Culture

Dry The River showcases its musicality in debut album

“Shallow Bed” marks Dry The River’s debut – and after one listen-through, I can tell you that it’ll be hard for the band’s sophomore album to live up to its first.

The English folk band’s debut album is flawless; from frontman Peter Liddle’s refreshing voice to the use of horns and violins, you won’t want to take the record off repeat.

The first track, “Animal Skins,” properly sets up the rest of “Shallow Bed.” Dry The River’s sound is reminiscent of Mumford & Sons’ and The National’s, yet the five-man band manages to stay original.

The album continues with “New Ceremony,” which just might be the highlight of the record. Liddle’s lead vocals are spot-on; I could listen to his voice for hours.

And the lyrics speak for themselves: “It’s anybody’s guess how/The angel of doubt came down/And crept into your bed.”

The next song, “Shield Your Eyes,” refers to goddess Cybele, while telling a love story.

Although the lyrics are striking, the last minute and 30 seconds is what will stick with listeners. The percussion and Liddle’s voice will give you chills … no doubt about it.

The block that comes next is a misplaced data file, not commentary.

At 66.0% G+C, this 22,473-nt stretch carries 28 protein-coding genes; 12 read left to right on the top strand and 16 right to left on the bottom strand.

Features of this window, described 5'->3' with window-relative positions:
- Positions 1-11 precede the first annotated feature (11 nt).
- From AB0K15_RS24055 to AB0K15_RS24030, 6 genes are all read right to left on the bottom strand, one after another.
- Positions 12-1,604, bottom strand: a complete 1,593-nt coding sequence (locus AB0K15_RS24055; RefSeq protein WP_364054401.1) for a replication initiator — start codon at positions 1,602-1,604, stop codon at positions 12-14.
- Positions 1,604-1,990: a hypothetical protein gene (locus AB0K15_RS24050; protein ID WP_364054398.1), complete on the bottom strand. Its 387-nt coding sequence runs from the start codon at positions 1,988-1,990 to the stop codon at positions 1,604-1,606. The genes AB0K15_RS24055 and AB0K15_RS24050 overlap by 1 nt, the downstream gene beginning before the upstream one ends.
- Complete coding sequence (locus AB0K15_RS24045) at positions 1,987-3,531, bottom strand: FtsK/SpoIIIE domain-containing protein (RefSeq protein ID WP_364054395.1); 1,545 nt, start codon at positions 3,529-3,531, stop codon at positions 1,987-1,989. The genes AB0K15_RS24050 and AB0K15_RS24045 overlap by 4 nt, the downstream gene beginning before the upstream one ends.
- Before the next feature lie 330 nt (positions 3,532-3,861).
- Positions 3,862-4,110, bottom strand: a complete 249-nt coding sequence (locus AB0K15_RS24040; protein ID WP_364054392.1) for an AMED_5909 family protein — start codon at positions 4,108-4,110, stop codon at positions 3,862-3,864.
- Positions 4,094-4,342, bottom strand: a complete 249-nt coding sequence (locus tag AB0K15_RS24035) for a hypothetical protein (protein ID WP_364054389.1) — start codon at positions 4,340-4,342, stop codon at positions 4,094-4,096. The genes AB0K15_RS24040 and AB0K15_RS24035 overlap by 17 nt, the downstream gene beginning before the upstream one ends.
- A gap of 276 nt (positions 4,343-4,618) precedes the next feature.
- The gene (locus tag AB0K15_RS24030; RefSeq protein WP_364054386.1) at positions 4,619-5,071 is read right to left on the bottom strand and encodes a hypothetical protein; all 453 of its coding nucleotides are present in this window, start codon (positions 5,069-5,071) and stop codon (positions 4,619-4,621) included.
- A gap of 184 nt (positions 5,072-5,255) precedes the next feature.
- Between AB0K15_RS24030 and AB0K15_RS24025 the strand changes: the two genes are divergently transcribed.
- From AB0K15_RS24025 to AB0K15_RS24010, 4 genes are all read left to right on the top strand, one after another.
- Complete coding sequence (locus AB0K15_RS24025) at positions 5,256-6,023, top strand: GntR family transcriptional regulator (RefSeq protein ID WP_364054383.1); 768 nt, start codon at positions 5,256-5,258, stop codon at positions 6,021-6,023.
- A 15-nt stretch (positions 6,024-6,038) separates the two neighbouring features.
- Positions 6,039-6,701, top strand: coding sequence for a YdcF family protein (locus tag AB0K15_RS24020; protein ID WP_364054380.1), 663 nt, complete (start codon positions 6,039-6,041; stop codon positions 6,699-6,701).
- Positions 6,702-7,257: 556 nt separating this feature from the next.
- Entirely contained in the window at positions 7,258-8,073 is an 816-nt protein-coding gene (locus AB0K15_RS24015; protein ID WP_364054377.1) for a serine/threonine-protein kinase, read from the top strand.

Religious references are made throughout the album, both in the lyrics and the song titles. “History Book” uses religious imagery, while telling listeners to carry the past with them, regardless of its weight: “As heavy as a history book can be/I will carry it with me, oh Lord.”

Dry The River’s musicality resonates in songs like “Lion’s Den” and “No Rest.”

And the band’s debut single, “No Rest,” will pull at your heartstrings: “Did you see the fear in my heart?/Did you see me bleeding out?”

But if you choose to listen to only one song on this album, make it “Bible Belt.” The haunting lyrics are simple, yet they are the most powerful on the album.

Liddle sings, “You were a low moon, steady with your wintry calm/Somewhere inside the fire of your youth went dark.” It’s simply beautiful.

September 26, 2012

Reporters

Nicky Diaz

Copy Chief


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